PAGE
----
Riverside Methodist Hospital Columbus, OH, United States
Veronika Kholodovych, MD, Jay Anderson, DO Riverside Methodist Hospital, Columbus, OH
Introduction: The etiology of biliary strictures requires an algorithmic evaluation: laboratory evaluation, abdominal imaging, ERCP. If etiology is not identified, the stricture is deemed indeterminate, and ruling out malignancy is imperative.
Case Description/Methods: A 34-year-old male with no past medical history presented with epigastric pain and jaundice. Laboratory analysis demonstrated an obstructive pattern, with total bilirubin 10.1, alkaline phosphatase 178, AST 106 and ALT 265. CT revealed intra and extrahepatic biliary dilation, with an indeterminate density in the distal common bile duct. EUS revealed severe biliary stricture at the pancreatic head, no mass, and diffusely hypoechoic pancreas. MRI confirmed a filling defect in the distal common bile duct. Serology displayed elevated IgG4 of 182. Index of suspicion was high for autoimmune pancreatitis, and while pathology was pending, he was discharged on a steroid regimen. Pathology then revealed benign pancreatic parenchyma, with negative immunostaining for IgG4. One month later, outpatient GI evaluation prompted the need for ERCP with additional stent placement. Biopsies revealed duodenal type mucosa with mildly increased inflammatory cells in the ampulla, and benign pancreatic parenchyma in the bile duct. The following month, repeat ERCP revealed a new left hepatic duct stricture, not amenable to dilation. Two biopsies were obtained, a biliary drain was placed, and he was recommended to continue steroids. Pathology from the left hepatic duct was benign, while pathology from the common bile duct revealed poorly differentiated adenocarcinoma.
Discussion: Biliary strictures are broadly classified as benign or malignant, and may pose a diagnostic challenge. When autoimmune pancreatitis is suspected, the diagnosis is clinically established using with HISORt criteria - histology, imaging, serology, other organ involvement, and response to therapy. This patient had no evidence of extrapancreatic involvement, and while other organ involvement supports the diagnosis, the absence thereof does not rule out the disease. While imaging raised the index of suspicion, multiple tissue samples did not reveal lymphoplasmocytic infiltrate, storiform fibrosis, or obliterative thrombophlebitis. Autoimmune pancreatitis typically responds to steroids, yet his obstruction persisted. With inconclusive pathology and lack of response to therapy suggesting an alternative diagnosis, continued pursuit of tissue was integral.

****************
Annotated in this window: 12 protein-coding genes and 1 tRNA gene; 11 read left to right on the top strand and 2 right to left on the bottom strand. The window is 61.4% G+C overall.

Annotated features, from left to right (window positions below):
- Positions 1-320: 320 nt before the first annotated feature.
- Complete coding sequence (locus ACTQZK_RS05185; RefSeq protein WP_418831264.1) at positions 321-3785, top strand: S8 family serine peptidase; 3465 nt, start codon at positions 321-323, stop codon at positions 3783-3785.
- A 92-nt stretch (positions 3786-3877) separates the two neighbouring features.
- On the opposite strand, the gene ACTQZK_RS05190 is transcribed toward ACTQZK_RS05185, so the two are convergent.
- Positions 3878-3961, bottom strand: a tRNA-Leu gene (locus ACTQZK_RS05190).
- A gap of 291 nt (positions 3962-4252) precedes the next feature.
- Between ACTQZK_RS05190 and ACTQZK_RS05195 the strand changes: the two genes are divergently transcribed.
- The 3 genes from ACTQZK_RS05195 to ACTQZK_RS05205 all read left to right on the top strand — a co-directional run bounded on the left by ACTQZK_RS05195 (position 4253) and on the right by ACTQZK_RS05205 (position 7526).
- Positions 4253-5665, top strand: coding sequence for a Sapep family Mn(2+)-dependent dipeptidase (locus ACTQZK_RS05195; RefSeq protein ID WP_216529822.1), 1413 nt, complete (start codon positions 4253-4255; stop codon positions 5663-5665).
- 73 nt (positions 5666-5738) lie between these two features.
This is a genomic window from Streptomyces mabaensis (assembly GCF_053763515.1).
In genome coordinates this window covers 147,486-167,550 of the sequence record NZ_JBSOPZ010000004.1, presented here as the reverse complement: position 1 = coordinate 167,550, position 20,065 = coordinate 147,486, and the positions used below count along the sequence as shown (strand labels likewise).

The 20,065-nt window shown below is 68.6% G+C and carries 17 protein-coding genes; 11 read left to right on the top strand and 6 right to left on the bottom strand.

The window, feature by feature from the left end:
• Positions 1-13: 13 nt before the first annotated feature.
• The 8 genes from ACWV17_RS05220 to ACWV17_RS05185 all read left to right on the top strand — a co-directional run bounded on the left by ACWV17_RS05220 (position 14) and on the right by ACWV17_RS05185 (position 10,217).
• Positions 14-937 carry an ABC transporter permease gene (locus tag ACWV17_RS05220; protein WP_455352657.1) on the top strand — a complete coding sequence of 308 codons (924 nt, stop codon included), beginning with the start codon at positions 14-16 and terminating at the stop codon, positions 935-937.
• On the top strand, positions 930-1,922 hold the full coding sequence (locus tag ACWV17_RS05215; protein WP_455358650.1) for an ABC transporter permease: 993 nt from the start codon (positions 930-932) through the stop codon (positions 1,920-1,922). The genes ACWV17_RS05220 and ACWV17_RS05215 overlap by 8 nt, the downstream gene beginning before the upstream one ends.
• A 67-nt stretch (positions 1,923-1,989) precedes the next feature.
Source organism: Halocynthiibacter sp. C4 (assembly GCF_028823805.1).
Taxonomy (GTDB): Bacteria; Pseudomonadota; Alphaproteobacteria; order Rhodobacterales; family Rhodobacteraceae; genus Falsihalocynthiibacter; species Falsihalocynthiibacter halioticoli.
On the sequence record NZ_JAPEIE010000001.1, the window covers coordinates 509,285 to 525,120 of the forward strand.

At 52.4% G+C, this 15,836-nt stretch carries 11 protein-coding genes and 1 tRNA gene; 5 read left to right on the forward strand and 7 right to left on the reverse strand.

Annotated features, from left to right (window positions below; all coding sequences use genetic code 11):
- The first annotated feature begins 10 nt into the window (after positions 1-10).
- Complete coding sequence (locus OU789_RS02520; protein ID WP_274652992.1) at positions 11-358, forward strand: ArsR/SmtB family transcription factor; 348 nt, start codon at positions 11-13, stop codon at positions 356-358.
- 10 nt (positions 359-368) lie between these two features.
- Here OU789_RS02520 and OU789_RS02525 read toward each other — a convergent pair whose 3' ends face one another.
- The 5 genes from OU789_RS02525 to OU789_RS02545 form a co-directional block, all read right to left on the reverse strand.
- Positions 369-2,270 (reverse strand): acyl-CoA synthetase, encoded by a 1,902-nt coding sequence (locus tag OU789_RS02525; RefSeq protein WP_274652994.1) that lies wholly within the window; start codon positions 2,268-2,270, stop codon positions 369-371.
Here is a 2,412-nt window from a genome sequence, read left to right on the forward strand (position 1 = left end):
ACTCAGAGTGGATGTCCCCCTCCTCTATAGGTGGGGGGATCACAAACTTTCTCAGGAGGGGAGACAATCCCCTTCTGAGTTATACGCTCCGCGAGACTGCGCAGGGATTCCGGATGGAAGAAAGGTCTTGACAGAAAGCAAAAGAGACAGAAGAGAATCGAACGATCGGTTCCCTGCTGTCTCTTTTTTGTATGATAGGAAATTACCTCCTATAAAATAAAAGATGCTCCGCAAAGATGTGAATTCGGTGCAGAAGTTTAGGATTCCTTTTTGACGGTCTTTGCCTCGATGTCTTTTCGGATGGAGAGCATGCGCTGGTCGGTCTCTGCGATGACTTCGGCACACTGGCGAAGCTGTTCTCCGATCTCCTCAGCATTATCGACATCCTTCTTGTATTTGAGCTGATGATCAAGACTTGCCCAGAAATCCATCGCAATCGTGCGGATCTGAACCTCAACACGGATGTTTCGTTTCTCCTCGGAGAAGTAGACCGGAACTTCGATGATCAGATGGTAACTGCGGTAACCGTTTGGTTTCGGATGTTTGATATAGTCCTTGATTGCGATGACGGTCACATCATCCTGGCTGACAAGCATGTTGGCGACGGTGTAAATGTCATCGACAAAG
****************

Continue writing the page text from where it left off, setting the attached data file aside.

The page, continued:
Figure: MRI sequence featuring distended gallbladder and common bile duct dilation with common bile duct tapering abruptly at level of pancreatic head.
Disclosures: Veronika Kholodovych indicated no relevant financial relationships. Jay Anderson indicated no relevant financial relationships.
Veronika Kholodovych, MD, Jay Anderson, DO. P2168 - Clinical Conundrum in a Young Male With Severe Biliary Obstruction, ACG 2021 Annual Scientific Meeting Abstracts. Las Vegas, Nevada: American College of Gastroenterology.